The job of political pundits at this point in the election cycle is to point out patterns that are emerging in the electorate. To me, the most fascinating (and erroneous) form is the constantly swinging pendulum that assumes the Democratic primaries are some kind of contest between “centrists” and “progressives” or between the “insurgency” and the “establishment.” That kind of analysis is similar to taking the round peg of the 2018 primaries and attempting to shove it into the square hole of the 2016 presidential primary. Joan Walsh documented the latest efforts from this week’s results.
At least five big articles have made that point in the last 24 hours: “Democratic Party’s liberal insurgency hits a wall in Midwest primaries,” The Washington Post declared. “The far left is losing,” U.S. News & World Report screamed. Politico hit the story twice, with “Down goes socialism” and “Bernie and his army are losing 2018.” CNN weighed in with “Alexandria Ocasio-Cortez’s movement failed to deliver any stunners Tuesday night.”
It’s important to keep in mind that a little over a month ago, that script was flipped and the narrative was about extremists taking over the Democratic Party. The month before, the story was all about the centrists beating the radicals. Seriously, if heads aren’t spinning from all of that flip-flopping, then we really do have the attention span of gnats. Sooner or later, aren’t people going to wake up to the fact that the narrative they want to force onto these primaries doesn’t fit?
In the midst of all that, leave it to the folks at FiveThrityEight to take a data approach to identifying the patterns.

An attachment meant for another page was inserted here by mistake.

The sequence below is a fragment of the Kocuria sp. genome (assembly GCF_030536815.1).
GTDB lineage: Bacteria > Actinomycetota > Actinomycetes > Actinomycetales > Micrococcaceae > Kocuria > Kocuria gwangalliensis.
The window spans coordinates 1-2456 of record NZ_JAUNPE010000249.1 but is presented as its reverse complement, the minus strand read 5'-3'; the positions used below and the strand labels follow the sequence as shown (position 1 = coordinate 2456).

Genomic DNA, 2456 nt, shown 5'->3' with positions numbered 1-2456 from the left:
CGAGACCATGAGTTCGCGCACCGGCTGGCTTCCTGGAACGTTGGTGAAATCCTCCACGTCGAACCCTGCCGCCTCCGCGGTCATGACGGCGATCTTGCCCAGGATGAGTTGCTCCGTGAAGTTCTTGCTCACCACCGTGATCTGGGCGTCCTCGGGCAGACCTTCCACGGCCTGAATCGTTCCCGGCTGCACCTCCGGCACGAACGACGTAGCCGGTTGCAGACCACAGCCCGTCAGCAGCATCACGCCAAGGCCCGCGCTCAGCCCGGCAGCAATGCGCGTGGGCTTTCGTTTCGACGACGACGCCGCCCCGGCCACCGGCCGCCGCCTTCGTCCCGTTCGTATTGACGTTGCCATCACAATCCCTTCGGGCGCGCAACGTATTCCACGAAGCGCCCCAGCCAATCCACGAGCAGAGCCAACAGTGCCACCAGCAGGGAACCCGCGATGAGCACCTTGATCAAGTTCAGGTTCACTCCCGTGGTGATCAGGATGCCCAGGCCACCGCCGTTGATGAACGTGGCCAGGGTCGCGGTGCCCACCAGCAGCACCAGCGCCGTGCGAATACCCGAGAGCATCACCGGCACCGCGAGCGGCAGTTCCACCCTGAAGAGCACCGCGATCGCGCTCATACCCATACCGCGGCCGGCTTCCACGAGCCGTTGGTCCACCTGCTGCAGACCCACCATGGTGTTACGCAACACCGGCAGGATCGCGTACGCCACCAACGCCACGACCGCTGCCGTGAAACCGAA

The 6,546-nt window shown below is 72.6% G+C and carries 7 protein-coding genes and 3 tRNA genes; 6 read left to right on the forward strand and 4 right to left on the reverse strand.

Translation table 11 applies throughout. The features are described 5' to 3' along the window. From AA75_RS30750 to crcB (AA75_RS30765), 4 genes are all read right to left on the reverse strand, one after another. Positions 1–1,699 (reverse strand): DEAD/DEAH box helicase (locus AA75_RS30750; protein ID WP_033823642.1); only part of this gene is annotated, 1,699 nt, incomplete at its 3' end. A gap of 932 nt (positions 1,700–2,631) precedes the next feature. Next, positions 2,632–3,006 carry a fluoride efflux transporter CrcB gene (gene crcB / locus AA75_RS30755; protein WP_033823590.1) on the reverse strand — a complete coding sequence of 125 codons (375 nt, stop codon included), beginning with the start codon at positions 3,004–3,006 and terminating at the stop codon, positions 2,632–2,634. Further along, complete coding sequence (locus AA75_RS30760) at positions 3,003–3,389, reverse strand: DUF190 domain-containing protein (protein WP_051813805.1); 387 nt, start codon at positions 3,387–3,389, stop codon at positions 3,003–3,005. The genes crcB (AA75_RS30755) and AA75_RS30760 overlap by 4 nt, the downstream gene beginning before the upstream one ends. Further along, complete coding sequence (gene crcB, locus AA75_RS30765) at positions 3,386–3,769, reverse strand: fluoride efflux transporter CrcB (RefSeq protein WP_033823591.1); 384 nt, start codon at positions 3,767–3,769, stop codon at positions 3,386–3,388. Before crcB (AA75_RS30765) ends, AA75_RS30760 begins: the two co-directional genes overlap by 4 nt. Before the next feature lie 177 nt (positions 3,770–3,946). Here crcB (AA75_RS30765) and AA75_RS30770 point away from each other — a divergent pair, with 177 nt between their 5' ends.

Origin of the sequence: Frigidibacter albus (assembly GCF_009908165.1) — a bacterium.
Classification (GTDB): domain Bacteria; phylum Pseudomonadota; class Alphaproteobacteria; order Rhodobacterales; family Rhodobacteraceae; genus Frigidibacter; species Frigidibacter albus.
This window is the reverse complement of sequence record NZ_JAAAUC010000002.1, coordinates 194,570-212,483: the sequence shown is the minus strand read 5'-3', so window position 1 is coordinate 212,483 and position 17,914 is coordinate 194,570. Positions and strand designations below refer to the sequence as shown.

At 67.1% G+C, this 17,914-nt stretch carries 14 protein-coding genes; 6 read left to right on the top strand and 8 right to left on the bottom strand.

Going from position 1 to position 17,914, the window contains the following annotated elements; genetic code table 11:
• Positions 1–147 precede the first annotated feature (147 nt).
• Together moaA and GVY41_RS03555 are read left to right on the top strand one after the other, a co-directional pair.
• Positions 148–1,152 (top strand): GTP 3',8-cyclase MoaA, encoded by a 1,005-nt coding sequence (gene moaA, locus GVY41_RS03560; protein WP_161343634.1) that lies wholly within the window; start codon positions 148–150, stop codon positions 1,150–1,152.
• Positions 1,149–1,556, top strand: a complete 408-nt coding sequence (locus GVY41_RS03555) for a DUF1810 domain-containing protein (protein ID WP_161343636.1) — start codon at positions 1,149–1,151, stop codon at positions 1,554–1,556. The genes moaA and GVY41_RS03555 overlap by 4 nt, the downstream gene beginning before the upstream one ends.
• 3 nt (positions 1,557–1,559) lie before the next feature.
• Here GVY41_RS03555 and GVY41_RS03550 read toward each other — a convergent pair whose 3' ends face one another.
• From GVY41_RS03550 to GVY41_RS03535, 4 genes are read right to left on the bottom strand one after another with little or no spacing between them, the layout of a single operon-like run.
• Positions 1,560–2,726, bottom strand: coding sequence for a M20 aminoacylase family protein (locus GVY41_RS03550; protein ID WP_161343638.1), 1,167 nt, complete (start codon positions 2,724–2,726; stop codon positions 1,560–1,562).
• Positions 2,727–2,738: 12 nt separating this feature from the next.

Through Aug. 7, 811 people have appeared on the ballot this year in Democratic primaries for Senate, House and governor, not counting races featuring a Democratic incumbent. In partnership with ABC News and Ballotpedia, we collected data on every single one of those candidates. We’ve pored over campaign websites, news reports, state election websites, official campaign filings and more to figure out each candidate’s gender, race, sexual orientation, career background, policy positions and endorsements. The data gives us the most comprehensive look yet into whom Democratic primary voters are gravitating toward this year.
Of course, they produced a chart to summarize the results.
You can read their analysis on each of these categories, but based on those numbers and other results they reported, the average “win rate” seems to be about 30 percent. With that in mind, it’s clear that women candidates and those with past experience as elected officials are significantly over-performing. While not as significant, Obama alums are also looking strong. Veterans and LGBT candidates are doing about average, while nonwhite and self-funders are performing a bit below average. Candidates with STEM backgrounds aren’t doing all that well.
Once again, the data suggests that the big story coming out of the 2018 Democratic primaries so far has been about the historic number of women running and winning. The folks at FiveThirtyEight put it this way, “All else being equal, being a woman has been worth an additional 10 percentage points.” When we get as much analysis about what that means for the Democratic Party as we have about the divide between centrists and radicals, we’ll be getting the real story about what’s happening before the 2018 midterm elections.